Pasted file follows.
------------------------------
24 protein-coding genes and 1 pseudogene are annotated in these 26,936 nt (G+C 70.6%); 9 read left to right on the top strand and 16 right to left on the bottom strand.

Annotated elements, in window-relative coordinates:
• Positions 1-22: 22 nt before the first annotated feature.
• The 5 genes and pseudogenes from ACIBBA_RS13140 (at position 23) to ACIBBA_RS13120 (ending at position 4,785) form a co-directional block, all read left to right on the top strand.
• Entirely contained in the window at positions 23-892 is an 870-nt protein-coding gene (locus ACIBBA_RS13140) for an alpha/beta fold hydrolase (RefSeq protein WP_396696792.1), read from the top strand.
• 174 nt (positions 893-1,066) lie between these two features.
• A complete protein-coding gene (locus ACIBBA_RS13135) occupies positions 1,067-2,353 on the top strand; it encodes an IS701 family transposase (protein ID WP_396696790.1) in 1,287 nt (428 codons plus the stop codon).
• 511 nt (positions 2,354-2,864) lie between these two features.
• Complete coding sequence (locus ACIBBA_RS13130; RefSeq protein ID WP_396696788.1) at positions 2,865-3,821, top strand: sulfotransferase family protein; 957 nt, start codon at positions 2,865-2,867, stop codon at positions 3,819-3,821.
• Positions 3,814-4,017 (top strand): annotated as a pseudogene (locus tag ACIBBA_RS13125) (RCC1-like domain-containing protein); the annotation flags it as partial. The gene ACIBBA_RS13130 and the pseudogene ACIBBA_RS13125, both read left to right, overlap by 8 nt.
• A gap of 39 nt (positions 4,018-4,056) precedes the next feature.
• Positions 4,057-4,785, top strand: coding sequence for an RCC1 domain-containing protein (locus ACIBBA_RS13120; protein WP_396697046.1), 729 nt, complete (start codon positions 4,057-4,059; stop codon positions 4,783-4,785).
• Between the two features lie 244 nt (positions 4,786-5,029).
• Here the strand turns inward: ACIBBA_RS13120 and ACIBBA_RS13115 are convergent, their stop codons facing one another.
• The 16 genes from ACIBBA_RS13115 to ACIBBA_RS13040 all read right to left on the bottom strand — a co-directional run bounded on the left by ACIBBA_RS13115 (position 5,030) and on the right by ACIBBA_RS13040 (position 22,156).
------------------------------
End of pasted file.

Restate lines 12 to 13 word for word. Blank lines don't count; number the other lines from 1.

• Positions 4,057-4,785, top strand: coding sequence for an RCC1 domain-containing protein (locus ACIBBA_RS13120; protein WP_396697046.1), 729 nt, complete (start codon positions 4,057-4,059; stop codon positions 4,783-4,785).
• Between the two features lie 244 nt (positions 4,786-5,029).